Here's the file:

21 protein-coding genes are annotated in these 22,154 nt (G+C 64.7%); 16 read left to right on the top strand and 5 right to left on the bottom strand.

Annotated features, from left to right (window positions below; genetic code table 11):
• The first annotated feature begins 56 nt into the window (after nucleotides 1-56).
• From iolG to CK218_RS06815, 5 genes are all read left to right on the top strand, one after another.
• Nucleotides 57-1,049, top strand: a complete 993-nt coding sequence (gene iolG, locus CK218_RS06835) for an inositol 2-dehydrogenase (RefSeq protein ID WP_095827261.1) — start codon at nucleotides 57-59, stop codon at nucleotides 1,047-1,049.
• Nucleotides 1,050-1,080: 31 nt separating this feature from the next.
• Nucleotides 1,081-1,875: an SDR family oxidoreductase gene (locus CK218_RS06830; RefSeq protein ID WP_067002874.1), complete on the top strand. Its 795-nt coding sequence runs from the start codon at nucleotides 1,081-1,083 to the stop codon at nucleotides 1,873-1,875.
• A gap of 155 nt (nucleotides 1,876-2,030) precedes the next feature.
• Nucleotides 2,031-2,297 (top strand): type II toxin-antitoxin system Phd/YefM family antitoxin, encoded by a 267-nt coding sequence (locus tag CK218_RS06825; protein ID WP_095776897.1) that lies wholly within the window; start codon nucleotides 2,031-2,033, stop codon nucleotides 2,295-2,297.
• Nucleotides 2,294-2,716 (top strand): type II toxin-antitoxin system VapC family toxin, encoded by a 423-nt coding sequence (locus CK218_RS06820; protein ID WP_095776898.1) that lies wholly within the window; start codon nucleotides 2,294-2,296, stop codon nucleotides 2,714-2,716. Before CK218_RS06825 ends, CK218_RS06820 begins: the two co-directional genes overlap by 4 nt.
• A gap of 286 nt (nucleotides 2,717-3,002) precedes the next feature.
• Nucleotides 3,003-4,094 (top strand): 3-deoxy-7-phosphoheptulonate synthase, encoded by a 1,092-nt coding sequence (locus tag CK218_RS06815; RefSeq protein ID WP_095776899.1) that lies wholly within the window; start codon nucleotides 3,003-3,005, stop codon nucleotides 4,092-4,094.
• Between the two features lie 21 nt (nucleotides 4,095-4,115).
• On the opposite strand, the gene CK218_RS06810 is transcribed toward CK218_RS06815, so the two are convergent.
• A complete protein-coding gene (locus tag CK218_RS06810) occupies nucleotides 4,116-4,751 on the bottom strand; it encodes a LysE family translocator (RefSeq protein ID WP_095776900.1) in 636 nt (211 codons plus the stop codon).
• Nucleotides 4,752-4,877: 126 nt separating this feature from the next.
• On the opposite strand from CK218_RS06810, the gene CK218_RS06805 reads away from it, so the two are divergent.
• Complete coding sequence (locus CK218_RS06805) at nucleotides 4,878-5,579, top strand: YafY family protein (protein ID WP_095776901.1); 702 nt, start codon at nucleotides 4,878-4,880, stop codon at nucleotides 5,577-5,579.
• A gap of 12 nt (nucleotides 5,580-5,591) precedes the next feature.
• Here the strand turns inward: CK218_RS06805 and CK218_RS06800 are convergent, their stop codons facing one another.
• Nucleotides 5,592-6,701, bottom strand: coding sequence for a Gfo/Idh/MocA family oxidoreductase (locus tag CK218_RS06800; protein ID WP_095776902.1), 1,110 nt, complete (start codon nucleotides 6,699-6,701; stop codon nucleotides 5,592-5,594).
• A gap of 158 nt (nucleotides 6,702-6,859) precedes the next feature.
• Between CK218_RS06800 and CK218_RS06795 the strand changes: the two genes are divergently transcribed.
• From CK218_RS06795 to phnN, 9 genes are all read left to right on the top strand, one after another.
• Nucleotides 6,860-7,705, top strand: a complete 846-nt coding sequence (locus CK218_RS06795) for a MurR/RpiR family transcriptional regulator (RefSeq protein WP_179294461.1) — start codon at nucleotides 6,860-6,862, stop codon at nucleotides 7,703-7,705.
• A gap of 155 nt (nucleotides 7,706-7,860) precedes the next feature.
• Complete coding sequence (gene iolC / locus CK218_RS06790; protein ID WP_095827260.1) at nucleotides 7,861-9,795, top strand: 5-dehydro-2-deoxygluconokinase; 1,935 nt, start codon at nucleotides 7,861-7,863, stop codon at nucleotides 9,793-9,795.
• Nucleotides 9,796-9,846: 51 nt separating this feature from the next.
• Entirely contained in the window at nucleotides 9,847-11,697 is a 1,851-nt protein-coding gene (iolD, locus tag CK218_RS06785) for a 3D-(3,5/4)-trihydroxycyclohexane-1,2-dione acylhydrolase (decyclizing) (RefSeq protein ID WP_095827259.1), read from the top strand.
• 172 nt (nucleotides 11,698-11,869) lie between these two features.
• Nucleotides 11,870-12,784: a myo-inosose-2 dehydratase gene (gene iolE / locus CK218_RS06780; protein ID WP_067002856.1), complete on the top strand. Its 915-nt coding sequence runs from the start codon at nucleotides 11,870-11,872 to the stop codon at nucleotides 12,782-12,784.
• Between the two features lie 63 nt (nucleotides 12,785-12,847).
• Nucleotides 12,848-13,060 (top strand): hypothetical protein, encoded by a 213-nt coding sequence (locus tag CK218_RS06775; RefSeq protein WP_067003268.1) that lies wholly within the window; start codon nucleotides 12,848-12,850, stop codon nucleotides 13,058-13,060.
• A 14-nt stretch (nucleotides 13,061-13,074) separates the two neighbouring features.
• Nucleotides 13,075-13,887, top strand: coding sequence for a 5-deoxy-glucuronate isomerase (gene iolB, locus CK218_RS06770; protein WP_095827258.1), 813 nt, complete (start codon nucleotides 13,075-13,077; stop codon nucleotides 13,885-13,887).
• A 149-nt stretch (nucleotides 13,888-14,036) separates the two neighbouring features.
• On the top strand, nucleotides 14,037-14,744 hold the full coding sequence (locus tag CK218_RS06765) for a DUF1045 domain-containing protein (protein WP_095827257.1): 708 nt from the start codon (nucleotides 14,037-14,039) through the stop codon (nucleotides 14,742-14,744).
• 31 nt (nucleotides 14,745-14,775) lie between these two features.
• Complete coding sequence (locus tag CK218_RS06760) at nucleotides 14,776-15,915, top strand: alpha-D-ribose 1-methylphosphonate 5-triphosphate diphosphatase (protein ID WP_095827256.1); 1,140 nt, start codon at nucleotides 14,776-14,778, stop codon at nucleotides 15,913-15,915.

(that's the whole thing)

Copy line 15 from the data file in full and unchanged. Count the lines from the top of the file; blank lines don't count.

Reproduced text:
• A complete protein-coding gene (locus tag CK218_RS06810) occupies nucleotides 4,116-4,751 on the bottom strand; it encodes a LysE family translocator (RefSeq protein ID WP_095776900.1) in 636 nt (211 codons plus the stop codon).